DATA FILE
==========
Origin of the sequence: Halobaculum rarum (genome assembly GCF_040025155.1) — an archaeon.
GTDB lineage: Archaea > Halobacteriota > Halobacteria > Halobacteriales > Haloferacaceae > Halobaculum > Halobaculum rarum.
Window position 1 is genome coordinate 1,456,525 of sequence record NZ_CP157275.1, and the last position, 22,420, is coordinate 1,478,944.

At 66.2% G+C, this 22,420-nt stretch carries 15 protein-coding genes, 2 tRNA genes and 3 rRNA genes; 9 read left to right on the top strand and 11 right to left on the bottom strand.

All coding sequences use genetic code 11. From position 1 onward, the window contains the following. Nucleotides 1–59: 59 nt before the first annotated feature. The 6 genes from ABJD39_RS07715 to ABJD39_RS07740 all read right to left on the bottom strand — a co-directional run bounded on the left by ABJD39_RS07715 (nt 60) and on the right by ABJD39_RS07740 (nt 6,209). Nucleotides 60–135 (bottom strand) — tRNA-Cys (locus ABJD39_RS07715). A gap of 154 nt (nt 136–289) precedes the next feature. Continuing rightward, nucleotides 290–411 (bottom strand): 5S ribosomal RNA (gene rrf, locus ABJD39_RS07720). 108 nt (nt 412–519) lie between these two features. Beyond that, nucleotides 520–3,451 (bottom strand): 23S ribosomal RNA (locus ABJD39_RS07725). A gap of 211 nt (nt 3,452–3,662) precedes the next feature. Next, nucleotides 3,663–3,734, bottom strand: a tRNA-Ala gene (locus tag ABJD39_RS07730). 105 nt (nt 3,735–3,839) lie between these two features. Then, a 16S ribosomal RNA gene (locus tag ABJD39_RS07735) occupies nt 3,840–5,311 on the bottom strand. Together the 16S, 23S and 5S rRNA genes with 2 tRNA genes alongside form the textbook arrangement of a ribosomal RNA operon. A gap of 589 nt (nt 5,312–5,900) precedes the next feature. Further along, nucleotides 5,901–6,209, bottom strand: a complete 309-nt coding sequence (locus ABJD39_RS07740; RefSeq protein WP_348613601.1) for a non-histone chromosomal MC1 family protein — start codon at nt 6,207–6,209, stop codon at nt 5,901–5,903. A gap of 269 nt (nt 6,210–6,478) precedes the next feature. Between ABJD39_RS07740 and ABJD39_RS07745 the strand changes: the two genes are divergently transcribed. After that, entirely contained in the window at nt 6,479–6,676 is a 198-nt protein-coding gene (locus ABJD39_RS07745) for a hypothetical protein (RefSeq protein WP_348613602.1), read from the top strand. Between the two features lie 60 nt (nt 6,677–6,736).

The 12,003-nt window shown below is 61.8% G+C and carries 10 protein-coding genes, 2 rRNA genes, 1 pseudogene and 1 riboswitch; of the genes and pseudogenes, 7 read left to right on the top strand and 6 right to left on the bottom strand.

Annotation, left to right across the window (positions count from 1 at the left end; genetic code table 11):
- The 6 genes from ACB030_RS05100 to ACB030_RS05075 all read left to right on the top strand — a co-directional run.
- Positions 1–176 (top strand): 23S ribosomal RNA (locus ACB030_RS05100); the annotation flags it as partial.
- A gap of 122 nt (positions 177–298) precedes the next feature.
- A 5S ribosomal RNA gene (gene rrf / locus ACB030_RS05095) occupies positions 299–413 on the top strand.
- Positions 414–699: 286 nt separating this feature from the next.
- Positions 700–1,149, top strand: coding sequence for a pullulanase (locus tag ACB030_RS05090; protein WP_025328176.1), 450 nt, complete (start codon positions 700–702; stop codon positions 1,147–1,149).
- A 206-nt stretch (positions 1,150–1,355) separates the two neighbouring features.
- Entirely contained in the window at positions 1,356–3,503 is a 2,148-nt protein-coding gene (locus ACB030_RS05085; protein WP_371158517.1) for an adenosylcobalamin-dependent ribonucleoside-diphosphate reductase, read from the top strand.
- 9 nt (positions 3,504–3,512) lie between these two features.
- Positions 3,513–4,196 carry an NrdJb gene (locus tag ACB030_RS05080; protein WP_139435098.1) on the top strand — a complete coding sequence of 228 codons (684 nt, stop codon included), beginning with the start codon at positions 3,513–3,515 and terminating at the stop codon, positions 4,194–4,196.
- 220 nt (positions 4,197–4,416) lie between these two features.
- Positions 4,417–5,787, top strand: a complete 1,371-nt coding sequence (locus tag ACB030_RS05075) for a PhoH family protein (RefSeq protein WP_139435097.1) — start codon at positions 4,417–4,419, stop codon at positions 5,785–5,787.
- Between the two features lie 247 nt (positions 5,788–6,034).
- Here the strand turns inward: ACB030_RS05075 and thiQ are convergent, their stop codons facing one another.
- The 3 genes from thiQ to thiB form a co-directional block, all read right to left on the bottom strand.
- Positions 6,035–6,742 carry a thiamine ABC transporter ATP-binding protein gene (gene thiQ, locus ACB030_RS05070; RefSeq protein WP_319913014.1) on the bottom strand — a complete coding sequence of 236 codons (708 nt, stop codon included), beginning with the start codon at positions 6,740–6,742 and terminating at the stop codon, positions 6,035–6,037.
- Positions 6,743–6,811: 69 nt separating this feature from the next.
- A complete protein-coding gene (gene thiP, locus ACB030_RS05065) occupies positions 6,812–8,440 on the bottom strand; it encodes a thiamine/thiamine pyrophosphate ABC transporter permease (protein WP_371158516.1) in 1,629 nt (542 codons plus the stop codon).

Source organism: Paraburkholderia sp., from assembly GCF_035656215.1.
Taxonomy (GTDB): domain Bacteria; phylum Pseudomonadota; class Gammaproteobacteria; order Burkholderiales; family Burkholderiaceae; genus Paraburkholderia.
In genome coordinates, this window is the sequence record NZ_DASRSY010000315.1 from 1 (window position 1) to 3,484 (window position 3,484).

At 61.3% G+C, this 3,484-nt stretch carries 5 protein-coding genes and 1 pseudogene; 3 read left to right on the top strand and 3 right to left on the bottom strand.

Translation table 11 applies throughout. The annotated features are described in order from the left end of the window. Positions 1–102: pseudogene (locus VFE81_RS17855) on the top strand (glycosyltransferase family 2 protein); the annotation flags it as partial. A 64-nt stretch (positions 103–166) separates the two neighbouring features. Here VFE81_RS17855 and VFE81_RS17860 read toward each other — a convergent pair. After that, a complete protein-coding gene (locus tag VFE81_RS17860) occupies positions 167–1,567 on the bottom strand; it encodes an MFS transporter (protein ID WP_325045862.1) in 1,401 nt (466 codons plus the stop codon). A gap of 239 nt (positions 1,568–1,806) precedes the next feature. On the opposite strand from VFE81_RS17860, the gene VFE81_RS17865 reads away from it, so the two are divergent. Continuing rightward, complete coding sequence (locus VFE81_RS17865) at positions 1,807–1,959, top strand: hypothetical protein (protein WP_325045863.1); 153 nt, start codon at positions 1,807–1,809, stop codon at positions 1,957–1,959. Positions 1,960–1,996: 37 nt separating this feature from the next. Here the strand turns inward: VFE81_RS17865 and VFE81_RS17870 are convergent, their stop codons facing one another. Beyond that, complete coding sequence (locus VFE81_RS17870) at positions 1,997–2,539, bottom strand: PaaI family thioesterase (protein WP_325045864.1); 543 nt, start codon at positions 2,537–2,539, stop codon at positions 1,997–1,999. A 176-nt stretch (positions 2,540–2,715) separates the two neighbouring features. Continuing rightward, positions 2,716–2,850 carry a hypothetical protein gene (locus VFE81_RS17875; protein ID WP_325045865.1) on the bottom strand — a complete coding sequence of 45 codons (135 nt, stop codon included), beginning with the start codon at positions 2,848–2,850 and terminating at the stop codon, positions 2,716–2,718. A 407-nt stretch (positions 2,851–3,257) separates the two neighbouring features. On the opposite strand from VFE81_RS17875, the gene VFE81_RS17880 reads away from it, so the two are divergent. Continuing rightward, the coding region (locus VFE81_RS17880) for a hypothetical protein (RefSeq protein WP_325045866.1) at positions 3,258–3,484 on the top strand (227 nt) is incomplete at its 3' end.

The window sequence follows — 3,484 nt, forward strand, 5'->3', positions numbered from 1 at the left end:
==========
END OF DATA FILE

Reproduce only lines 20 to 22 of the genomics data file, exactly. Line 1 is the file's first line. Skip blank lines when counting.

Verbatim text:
- Between the two features lie 247 nt (positions 5,788–6,034).
- Here the strand turns inward: ACB030_RS05075 and thiQ are convergent, their stop codons facing one another.
- The 3 genes from thiQ to thiB form a co-directional block, all read right to left on the bottom strand.